According to Wikipedia, the Sun produces approximately 1KW of energy per square metre. Your 20 square metre car then has a 20kW energy output (around 27hp). How fast can this accelerate a human? Assume for now that a human weighs around 100Kg (most people weigh less, so this includes a small luggage allowance as well). One Watt is one Newton per second, and one Newton is the amount of energy required to accelerate one kilogram at one metre per second per second. Your 20 kW car can accelerate a 100kg person at 20,000 / 100 = 200 meters per second, per second. Since this is roughly 20g, you would probably not want to do that very often.

    Now we have some absolute upper bounds on optimality, let's stray back slightly towards feasibility. At 40% efficiency, you get 80m/s/s. Still not bad. For reference, 0-60mph in five seconds requires just over five meters per second per second of acceleration. Of course, we're still assuming equatorial sunlight. Dropping the solar energy down to a more reasonable 50% gives us 40m/s/s. Our car still weighs nothing, however, so let's run this the other way; if we want 0-60 in 5 seconds, how much can our car weigh? The answer comes out at 700kg (800kg including passenger), which is not too bad; a quick google indicates that this is about half the mass of an average car.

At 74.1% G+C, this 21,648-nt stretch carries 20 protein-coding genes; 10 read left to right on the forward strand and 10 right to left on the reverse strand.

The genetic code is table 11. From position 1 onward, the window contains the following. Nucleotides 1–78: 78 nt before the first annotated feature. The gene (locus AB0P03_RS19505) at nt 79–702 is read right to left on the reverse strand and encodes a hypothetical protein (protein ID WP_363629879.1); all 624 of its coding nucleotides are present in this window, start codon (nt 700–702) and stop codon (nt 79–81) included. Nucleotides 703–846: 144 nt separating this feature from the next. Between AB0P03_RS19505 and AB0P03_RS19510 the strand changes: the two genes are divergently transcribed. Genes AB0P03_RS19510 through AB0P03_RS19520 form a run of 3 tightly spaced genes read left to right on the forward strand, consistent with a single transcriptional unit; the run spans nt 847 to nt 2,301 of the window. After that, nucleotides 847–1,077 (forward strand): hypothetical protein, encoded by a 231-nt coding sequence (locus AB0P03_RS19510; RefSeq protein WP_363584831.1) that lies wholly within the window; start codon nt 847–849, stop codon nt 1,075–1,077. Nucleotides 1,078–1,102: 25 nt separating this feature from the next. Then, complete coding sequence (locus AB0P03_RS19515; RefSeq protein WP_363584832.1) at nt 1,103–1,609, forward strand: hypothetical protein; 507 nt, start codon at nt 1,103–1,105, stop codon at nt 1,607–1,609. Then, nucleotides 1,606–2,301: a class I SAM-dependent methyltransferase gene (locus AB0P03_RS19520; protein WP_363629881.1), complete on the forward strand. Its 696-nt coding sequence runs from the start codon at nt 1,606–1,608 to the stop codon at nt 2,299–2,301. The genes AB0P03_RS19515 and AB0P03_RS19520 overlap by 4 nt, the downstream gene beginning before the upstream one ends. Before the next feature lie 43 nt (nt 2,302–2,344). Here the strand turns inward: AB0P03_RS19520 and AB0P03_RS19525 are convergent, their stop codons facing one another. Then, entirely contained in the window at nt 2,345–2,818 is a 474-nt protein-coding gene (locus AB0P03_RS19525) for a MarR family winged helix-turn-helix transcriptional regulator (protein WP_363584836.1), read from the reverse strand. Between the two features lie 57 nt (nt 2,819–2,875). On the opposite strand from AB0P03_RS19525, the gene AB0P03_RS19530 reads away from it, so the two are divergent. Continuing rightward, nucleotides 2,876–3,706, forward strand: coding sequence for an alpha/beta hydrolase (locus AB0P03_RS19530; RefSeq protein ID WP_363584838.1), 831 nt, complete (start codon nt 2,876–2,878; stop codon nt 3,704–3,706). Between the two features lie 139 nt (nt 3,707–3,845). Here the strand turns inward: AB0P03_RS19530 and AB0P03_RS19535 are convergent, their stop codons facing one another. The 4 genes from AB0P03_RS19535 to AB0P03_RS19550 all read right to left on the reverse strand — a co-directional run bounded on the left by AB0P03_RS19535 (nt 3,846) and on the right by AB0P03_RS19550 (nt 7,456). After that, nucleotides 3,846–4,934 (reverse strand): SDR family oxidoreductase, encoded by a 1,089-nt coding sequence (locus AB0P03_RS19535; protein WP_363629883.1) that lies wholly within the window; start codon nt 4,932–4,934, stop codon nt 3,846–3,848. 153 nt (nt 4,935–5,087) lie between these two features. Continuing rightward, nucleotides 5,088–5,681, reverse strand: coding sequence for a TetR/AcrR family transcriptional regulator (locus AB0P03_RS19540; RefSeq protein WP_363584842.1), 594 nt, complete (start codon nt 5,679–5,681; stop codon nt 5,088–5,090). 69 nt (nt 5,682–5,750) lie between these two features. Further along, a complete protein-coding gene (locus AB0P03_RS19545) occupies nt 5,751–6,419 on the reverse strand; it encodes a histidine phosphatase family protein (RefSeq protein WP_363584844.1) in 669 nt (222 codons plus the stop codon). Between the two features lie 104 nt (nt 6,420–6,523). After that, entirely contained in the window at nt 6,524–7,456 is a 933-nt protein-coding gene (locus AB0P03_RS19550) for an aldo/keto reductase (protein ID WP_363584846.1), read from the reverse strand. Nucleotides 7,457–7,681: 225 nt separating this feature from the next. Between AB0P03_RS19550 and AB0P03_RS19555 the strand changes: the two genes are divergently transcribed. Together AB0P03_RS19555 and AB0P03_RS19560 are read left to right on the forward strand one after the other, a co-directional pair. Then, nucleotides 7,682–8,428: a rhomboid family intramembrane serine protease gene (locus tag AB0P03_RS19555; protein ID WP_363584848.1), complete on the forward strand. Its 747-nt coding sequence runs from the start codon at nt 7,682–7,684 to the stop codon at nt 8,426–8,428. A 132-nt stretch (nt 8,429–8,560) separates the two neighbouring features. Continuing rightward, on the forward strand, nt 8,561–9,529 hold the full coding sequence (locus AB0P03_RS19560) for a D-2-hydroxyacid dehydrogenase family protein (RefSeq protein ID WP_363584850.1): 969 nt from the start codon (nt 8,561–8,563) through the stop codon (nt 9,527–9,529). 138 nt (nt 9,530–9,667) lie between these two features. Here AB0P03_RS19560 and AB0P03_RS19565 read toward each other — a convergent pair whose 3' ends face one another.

It seems that a totally solar car is not completely beyond the realms of feasibility with current technology, but it will probably not be commercially viable for some time. For one thing, you're going to need a battery for when it's cloudy or night, which will drive up the mass very quickly.

    [1] The original definition of a horsepower was for mine ponies, so a cart horse probably provided a few horsepower.

  • Re:feasible (Score:3, Informative)

    by Smidge204 ( 605297 ) on Wednesday August 01, 2007 @07:51AM (#20068819) Journal
    As per the summary, solar cells are 17% efficient. The efficiency of a heat pump will vary quite a bit depending on working temperatures, but the compressor motor will doubtfully be more than about 80% efficient (electrically). So overall, at best, 14% of the sunlight makes it into the hot water.

    Compare to direct solar heating, where damn near 100% of the energy you absorb gets transferred to the water. After all, the desired end product is heat, and it's trivial to convert 100% of any energy form into heat if you're patient enough.
  • by Calinous ( 985536 ) on Wednesday August 01, 2007 @07:53AM (#20068833)